As the number of terrestrial impact craters discovered around the world slowly rises, what were once dismissed by most scientists as being just the 'myths and legends' of pre-modern peoples, are being looked at again with a sense of urgency. Credit is finally being given to the achievements of ancient poets whose works are now taken much more seriously, and in which some scientists now acknowledge can be found the accurate observations of ancient skywatchers. Yes! Comets can and do bring death and destruction in their wake, not because of some ancient astrological mumbo-jumbo, as such concepts have been regarded in the recent past, but because they often fragment due to the gravitational forces of the larger planets and the Sun. If those fragments bombard any of the planets then 'extinction-level events' are inevitable.

"Preventing collisions with the Earth by hypervelocity asteroids, meteoroids, and comets is the most important immediate space challenge facing human civilization. This is the Impact Imperative. We recommend that space objectives be immediately reprioritized to start us moving quickly towards an infrastructure that will support a multiple option defense capability. While lasers should be the primary approach initially, all mitigation options depend on robust early warning, detection, and tracking resources to find objects sufficiently prior to Earth orbit passage in time to allow mitigation."
- Jonathan Campbell, NASA Marshall Space Flight Center, 5 November 2002 -

How did the refugee survivors manage in the first few weeks and months after their civilisations fell apart so abruptly? Did they already possess sufficient knowledge about the wild food plants in their various areas that they could have survived easily by 'living off the land'? Or are the early attempts at agriculture that have been found by archæologists over the past 150 years or so, simply evidence of desperate efforts by refugees from the various areas affected by the cataclysms to grow their own food in one or more newly-settled locations? Such settlement would most probably only have come about after many generations had wandered amongst the high ground of the archaic world, seeking shelter, and hunting and gathering for daily survival in the immediate post-catastrophe years?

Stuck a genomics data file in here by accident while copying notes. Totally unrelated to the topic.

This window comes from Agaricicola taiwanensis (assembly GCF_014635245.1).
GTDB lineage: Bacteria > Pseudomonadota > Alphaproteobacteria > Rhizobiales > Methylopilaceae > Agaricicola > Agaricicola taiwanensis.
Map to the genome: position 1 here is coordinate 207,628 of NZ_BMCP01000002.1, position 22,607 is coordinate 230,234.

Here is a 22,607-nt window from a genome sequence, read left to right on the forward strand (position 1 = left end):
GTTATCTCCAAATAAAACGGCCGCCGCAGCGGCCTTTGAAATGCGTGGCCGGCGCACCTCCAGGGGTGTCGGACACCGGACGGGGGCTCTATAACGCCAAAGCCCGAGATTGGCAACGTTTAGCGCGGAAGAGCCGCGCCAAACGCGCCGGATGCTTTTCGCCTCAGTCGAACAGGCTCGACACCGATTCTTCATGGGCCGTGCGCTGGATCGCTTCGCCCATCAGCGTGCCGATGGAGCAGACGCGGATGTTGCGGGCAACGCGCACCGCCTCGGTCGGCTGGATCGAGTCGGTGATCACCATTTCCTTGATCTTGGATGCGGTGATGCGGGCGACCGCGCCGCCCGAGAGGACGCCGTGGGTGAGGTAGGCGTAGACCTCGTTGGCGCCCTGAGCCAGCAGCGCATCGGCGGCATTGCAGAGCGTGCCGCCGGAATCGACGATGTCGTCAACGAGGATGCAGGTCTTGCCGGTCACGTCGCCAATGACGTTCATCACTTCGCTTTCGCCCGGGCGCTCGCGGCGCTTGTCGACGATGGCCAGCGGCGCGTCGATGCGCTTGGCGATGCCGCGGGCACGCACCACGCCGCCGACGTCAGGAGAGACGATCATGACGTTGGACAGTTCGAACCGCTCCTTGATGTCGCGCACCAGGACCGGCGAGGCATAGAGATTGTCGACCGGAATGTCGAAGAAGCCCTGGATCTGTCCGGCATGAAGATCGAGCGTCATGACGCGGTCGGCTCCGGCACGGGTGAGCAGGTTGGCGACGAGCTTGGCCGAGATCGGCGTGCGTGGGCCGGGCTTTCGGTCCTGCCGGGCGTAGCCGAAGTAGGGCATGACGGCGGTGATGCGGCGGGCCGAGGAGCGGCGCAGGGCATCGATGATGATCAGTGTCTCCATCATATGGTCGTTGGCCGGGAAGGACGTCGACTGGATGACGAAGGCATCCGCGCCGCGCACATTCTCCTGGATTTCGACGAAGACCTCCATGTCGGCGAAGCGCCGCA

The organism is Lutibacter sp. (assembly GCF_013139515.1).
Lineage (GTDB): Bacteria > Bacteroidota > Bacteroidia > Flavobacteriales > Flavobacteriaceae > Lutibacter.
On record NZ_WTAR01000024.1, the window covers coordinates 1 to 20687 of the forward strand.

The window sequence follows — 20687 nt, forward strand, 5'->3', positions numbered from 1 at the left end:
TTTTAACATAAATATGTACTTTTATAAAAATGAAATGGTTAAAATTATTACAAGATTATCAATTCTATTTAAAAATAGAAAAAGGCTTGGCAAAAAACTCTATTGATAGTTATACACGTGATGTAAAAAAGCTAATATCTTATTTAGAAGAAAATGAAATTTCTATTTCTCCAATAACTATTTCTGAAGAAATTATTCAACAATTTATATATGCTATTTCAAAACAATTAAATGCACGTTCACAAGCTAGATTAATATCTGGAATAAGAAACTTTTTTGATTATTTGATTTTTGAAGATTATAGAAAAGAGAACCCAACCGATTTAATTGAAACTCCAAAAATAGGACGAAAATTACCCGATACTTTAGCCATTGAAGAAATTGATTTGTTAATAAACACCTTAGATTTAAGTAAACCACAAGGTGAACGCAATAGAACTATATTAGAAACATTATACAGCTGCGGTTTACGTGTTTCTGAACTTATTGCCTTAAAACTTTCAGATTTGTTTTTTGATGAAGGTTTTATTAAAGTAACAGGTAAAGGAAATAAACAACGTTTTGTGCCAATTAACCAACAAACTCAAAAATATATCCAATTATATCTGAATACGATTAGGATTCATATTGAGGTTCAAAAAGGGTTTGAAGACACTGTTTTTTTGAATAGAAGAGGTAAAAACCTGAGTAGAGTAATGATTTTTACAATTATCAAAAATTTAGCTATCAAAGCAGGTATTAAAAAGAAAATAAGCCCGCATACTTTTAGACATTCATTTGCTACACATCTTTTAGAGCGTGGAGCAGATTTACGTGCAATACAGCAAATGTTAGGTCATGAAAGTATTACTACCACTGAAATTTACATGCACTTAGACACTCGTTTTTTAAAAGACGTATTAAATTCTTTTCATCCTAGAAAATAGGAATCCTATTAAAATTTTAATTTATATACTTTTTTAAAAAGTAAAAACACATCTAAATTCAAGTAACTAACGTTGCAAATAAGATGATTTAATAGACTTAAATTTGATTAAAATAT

How would we manage today if a similar event to that which happened on Jupiter in 1994 happened on our own planet Earth? The following pages contain information about how to 'live off the land', where to find edible 'wild foods', how to locate and purify life-giving drinking water, and many books on 'ancient survival skills' detailing step-by-step methods that have changed little in the last 50,000 years or more ...

 

Books About Stone-Age
Foods & Diets

"Orthomolecular Diet: The Paleolithic Paradigm"
by
Richard L. Heinrich

an image/link direct to this product at amazon.com
EU English Edition


"The Paleo Diet: the Food You Were Designed to Eat"
Loren Cordain


EU English Edition


"The Origin Diet: How Eating Like Our Stone Age Ancestors Will Maximize Your Health"
Elizabeth Somer


EU English Edition


"How to Enjoy Your Weeds"
Audrey Wynne Hatfield


EU English Edition


"Health Secrets of the Stone Age"
Philip J. Goscienski


EU English Edition


"Earth Knack: Stone Age Skills for the 21st Century"
Bart Blankenship & Robin Blankenship


EU English Edition

"The Paleolithic Prescription: A Program of Diet & Exercise and a Design for Living"
S. Boyd, M.D. Eaton, Marjorie Shostak, Melvin, M.D. Konner

 

Ancient Survival Skills | Practical Self Sufficiency